Washington Bulk Transmission Biological Resource Assessment(12-WA)
In Washington, it is unlawful to take wildlife without permission from the Washington State Department of Fish and Wildlife (WDFW).  According to Revised Code of Washington 77.08.010 (67) "to take" and its derivatives means to kill, injure, harvest, or capture a fish, shellfish, wild animal, bird, or seaweed". Developers will be required to obtain a Live Wildlife Taking Permit before taking any wildlife. Developers proposing projects located on or affecting land within a Habitat Conservation Plan (HCP) must adhere to requirements of the Washington State Department of Natural Resources (WSDNR).
Developers must obtain a Live Wildlife Taking Permit from the WDFW before taking any wildlife from the project site. If the project will impact a protected species, then the developer will be required to work with WDFW to address impact issues. Endangered species are listed in WAC 232-12-014. State endangered, threatened, and sensitive species are all listed on the WDFW’s website. WDFW will consider any request for a permit by investigating the project area and any impacted wildlife. If WDFW determines that that the project will negatively impact a listed species, then they will consult with a specialist on the species to determine whether it can be removed from the location.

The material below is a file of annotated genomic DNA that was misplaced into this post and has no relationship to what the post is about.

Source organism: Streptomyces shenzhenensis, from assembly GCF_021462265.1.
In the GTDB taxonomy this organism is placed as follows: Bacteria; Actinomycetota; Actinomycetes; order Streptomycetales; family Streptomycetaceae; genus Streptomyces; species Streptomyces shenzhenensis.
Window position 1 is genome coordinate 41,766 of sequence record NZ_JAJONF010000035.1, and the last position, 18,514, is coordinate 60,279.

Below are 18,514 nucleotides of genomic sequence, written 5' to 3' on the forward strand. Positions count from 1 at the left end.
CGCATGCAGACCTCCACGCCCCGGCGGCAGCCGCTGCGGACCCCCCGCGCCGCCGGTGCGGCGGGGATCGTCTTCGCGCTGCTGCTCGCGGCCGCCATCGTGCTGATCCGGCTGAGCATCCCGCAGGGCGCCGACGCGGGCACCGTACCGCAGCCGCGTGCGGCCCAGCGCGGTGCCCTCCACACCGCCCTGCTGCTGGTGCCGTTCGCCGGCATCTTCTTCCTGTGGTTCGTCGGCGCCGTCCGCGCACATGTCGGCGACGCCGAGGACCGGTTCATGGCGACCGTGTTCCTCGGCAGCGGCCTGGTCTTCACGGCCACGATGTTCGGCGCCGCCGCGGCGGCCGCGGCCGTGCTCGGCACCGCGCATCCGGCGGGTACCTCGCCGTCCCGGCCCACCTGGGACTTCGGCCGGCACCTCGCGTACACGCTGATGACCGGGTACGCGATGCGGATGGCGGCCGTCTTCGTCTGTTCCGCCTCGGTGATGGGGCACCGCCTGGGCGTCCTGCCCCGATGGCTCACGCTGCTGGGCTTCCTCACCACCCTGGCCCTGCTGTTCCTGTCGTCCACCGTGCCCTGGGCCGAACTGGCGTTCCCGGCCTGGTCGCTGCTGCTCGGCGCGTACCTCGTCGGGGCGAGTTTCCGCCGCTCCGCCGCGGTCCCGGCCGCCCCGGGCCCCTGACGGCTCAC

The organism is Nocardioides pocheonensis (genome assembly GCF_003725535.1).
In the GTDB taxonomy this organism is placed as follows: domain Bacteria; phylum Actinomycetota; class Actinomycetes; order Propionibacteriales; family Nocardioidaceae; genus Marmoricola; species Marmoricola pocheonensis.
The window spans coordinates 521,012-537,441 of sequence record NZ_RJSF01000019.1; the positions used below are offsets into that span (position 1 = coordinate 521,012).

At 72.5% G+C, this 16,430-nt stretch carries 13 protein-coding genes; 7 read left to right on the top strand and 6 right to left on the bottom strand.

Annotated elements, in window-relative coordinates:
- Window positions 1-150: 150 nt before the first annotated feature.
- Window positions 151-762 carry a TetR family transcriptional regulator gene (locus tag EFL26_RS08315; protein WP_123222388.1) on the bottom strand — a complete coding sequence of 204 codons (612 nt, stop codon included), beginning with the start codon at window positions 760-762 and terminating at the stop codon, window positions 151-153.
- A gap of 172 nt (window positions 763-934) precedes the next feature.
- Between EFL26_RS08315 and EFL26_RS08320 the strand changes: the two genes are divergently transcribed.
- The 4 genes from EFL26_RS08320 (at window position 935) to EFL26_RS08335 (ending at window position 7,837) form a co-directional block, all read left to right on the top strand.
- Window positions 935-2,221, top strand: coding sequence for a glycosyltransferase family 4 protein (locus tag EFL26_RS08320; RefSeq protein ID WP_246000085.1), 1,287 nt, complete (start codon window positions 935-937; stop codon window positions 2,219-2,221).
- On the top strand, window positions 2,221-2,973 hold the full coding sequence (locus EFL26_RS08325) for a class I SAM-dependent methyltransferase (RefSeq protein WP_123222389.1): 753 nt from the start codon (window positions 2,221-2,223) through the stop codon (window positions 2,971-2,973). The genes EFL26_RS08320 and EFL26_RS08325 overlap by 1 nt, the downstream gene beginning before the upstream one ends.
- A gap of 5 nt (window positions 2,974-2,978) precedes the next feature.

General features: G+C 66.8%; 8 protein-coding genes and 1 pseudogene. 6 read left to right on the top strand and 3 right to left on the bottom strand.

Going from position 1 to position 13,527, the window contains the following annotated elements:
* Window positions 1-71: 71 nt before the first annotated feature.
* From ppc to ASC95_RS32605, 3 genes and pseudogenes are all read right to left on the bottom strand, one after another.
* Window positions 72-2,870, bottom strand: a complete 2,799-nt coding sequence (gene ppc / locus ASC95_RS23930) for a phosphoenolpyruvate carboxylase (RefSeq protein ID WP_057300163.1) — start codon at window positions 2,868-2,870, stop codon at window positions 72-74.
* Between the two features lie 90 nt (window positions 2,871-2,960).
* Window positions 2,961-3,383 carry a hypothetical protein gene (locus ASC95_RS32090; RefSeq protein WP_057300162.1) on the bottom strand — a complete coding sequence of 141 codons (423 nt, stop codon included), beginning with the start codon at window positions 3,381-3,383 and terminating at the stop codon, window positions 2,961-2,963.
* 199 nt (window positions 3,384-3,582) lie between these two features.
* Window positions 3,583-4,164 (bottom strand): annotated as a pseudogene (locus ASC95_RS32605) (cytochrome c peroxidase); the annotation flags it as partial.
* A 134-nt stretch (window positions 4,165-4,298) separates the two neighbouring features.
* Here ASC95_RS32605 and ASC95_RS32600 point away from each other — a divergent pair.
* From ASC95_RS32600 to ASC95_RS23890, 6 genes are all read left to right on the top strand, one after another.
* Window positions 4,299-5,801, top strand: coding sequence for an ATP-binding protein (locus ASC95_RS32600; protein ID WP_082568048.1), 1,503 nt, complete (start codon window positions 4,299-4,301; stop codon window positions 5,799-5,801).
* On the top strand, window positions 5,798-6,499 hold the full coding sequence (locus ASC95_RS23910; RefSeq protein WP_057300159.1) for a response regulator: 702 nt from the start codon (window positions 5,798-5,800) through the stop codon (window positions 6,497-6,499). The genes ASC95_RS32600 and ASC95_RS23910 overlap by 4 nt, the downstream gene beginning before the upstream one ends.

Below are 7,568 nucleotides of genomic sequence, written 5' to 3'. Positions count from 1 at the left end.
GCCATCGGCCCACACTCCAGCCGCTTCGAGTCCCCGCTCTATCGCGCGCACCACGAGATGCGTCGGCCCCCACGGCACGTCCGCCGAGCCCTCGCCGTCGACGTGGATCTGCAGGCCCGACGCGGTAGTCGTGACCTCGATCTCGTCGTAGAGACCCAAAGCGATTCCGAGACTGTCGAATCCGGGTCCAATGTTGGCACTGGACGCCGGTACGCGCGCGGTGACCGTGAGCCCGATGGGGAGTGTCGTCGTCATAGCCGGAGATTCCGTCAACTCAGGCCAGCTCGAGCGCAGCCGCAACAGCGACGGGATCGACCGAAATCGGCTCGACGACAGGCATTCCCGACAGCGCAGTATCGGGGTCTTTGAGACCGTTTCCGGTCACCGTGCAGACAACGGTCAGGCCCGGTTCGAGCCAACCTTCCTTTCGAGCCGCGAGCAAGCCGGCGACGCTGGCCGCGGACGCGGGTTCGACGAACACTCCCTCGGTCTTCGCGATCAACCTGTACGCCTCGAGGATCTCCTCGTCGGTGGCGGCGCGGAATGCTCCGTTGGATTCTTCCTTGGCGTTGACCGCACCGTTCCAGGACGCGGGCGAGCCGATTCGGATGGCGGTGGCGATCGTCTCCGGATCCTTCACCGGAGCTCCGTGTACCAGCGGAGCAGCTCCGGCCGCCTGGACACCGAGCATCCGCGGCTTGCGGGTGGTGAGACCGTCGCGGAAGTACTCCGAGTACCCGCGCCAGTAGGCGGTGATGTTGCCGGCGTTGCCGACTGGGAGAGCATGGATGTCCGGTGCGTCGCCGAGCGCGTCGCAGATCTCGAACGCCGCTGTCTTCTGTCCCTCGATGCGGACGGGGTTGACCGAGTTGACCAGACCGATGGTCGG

Developers must comply with the Habitat Conservation Plan (HCP) in Washington if the project is located within an HCP-controlled area. Developers are responsible for determining whether the project area is included in the lands covered by the HCP. WSDNR must ensure that the HCP goals may be accomplished if the land is used, leased, or sold. This requires a review of the HCP strategies and objectives.
Determine Which State and Federal Permits Apply
Use this overview flowchart and following steps to learn which federal and state permits apply to your projects.
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